A nearly flawless book that invokes nostalgia in older readers and will undoubtedly make newcomers clamor to know what...

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GOODNIGHT, ANNE

INSPIRED BY ANNE OF GREEN GABLES

Move over Goodnight Moon, there’s another book arriving whose winsome titular character will charm generations of children as they drift off to sleep.

Montgomery’s bestselling series about a plucky redheaded orphan who finds a home with the Cuthberts in Green Gables continues to delight children around the world, and this gorgeous picture book inspired by the series undoubtedly will also. George’s text deftly weaves in characters and situations from the series’ first novel, capturing Anne’s inquisitiveness and sense of adventure while providing just enough detail that newcomers to the series (probably most of this book’s audience) can follow the story and those already familiar with it will not be disappointed. The author’s prose melds seamlessly with Godbout’s stunning illustrations, which bring Green Gables and the residents of Avonlea (all white) to life on the page. Her delicate pencil work captures every detail that made generations of readers fall in love with Anne’s story, from the vivid redness of her hair to the lushness of the Prince Edward Island landscape she calls home. When Anne says goodnight to the stars, the double-page–spread illustration is suffused in a dreamy white light so fairylike that it makes readers feel that they, like Anne, can float on air.

A nearly flawless book that invokes nostalgia in older readers and will undoubtedly make newcomers clamor to know what happens next. (Picture book 3-7)

Pub Date: Sept. 25, 2018

ISBN: 978-1-77049-926-3

Page Count: 40

Publisher: Tundra

Review Posted Online: June 25, 2018

Kirkus Reviews Issue: July 15, 2018

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Should be packaged with an oxygen supply, as it will incontestably elicit uncontrollable gales of giggles.

THE DINKY DONKEY

Even more alliterative hanky-panky from the creators of The Wonky Donkey (2010).

Operating on the principle (valid, here) that anything worth doing is worth overdoing, Smith and Cowley give their wildly popular Wonky Donkey a daughter—who, being “cute and small,” was a “dinky donkey”; having “beautiful long eyelashes” she was in consequence a “blinky dinky donkey”; and so on…and on…and on until the cumulative chorus sails past silly and ludicrous to irresistibly hysterical: “She was a stinky funky plinky-plonky winky-tinky,” etc. The repeating “Hee Haw!” chorus hardly suggests what any audience’s escalating response will be. In the illustrations the daughter sports her parent’s big, shiny eyes and winsome grin while posing in a multicolored mohawk next to a rustic boombox (“She was a punky blinky”), painting her hooves pink, crossing her rear legs to signal a need to pee (“winky-tinky inky-pinky”), demonstrating her smelliness with the help of a histrionic hummingbird, and finally cozying up to her proud, evidently single parent (there’s no sign of another) for a closing cuddle.

Should be packaged with an oxygen supply, as it will incontestably elicit uncontrollable gales of giggles. (Picture book. 4-6)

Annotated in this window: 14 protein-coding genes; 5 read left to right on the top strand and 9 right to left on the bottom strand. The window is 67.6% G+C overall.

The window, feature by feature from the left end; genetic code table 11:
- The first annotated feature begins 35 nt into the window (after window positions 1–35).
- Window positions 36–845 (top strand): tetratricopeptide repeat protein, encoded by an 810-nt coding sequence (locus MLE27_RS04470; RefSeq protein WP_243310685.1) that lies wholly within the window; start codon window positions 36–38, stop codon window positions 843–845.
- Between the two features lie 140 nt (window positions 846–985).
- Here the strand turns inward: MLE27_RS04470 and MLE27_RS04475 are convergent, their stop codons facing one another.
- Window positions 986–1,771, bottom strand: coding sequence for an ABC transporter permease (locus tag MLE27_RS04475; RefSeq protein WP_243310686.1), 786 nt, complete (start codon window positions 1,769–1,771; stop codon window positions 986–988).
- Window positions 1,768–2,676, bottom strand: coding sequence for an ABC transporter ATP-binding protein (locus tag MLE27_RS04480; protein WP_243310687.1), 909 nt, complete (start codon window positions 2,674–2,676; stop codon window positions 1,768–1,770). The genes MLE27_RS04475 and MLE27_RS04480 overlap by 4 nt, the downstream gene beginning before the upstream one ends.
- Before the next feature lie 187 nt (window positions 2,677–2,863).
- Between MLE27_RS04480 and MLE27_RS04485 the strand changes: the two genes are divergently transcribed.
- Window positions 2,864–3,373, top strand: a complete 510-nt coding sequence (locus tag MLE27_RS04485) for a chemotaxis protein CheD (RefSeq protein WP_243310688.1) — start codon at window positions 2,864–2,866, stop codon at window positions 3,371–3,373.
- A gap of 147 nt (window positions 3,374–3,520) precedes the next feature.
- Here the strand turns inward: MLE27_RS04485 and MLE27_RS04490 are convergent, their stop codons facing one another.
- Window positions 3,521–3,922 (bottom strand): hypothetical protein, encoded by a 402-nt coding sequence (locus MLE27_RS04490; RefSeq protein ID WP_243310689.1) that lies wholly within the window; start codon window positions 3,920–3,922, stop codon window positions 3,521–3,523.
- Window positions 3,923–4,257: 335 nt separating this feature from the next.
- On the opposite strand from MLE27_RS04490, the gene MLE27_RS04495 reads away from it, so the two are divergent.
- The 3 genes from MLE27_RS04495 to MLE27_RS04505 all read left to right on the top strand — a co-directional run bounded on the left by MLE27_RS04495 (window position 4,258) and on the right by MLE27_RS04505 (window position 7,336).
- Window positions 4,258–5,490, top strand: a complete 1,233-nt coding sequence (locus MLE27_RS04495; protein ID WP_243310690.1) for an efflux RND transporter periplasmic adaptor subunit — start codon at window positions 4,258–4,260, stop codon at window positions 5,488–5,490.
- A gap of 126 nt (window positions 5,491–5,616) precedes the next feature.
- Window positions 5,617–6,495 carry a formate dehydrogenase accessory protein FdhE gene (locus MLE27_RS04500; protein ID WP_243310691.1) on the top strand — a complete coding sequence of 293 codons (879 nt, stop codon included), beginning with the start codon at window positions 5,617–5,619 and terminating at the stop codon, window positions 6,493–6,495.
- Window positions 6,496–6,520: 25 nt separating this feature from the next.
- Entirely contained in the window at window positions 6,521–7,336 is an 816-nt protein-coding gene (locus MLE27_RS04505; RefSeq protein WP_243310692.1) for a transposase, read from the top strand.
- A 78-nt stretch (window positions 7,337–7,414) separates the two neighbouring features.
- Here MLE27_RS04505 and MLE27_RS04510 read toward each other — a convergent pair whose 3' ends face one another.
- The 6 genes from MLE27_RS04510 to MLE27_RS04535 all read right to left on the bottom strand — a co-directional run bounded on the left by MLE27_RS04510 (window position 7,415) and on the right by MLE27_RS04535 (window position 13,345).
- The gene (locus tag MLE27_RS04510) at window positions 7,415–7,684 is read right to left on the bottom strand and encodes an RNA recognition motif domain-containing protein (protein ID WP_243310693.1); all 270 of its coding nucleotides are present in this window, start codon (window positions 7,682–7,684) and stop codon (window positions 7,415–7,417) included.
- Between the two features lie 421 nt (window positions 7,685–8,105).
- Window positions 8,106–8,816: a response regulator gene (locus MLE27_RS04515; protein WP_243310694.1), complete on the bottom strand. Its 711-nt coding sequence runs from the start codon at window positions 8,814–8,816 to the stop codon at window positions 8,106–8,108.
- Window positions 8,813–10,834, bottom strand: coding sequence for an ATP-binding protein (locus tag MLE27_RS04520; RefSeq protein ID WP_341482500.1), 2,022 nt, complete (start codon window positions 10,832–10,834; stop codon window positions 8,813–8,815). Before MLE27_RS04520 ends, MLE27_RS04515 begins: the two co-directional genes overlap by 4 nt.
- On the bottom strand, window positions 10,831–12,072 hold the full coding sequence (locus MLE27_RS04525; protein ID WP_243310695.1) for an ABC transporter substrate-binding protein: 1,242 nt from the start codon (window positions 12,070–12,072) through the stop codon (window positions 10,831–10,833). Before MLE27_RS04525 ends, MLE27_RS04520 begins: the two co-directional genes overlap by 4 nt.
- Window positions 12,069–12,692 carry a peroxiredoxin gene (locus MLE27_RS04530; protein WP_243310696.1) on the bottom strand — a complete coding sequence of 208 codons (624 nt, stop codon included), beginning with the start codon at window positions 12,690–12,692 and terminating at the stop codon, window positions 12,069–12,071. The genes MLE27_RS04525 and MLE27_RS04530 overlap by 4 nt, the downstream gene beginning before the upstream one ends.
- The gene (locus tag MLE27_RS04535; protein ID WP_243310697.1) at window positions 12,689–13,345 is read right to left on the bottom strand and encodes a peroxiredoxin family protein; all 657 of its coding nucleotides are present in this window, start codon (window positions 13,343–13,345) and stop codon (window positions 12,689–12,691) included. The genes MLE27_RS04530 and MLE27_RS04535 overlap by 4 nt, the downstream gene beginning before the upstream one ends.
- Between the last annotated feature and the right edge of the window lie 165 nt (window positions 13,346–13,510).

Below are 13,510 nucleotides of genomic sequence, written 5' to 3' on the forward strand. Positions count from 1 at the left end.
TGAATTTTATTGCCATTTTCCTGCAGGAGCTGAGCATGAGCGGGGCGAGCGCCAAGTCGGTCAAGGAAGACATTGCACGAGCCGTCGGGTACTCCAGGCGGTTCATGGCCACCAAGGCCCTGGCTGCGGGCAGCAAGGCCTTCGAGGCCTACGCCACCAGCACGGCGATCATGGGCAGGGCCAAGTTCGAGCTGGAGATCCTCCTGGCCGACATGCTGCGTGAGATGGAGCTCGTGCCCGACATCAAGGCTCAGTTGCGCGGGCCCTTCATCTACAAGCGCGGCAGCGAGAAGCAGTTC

Pub Date: Nov. 5, 2019

ISBN: 978-1-338-60083-4

Page Count: 24

Publisher: Scholastic

Review Posted Online: Oct. 13, 2019

Kirkus Reviews Issue: Nov. 1, 2019

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A pro-girl book with illustrations that far outshine the text. (Picture book. 3-7)

I AM ENOUGH

A feel-good book about self-acceptance.

Empire star Byers and Bobo offer a beautifully illustrated, rhyming picture book detailing what one brown-skinned little girl with an impressive Afro appreciates about herself. Relying on similes, the text establishes a pattern with the opening sentence, “Like the sun, I’m here to shine,” and follows it through most of the book. Some of them work well, while others fall flat: “Like the rain, I’m here to pour / and drip and fall until I’m full.” In some vignettes she’s by herself; and in others, pictured along with children of other races. While the book’s pro-diversity message comes through, the didactic and even prideful expressions of self-acceptance make the book exasperatingly preachy—a common pitfall for books by celebrity authors. In contrast, Bobo’s illustrations are visually stunning. After painting the children and the objects with which they interact, such as flowers, books, and a red wagon, in acrylic on board for a traditional look, she scanned the images into Adobe Photoshop and added the backgrounds digitally in chalk. This lends a whimsical feel to such details as a rainbow, a window, wind, and rain—all reminiscent of Harold and the Purple Crayon. Bobo creates an inclusive world of girls in which wearing glasses, using a wheelchair, wearing a head scarf, and having a big Afro are unconditionally accepted rather than markers for othering.

A pro-girl book with illustrations that far outshine the text. (Picture book. 3-7)

Pub Date: March 6, 2018

ISBN: 978-0-06-266712-0

Page Count: 32

Publisher: Balzer + Bray/HarperCollins

Review Posted Online: Dec. 3, 2017

Kirkus Reviews Issue: Jan. 15, 2018

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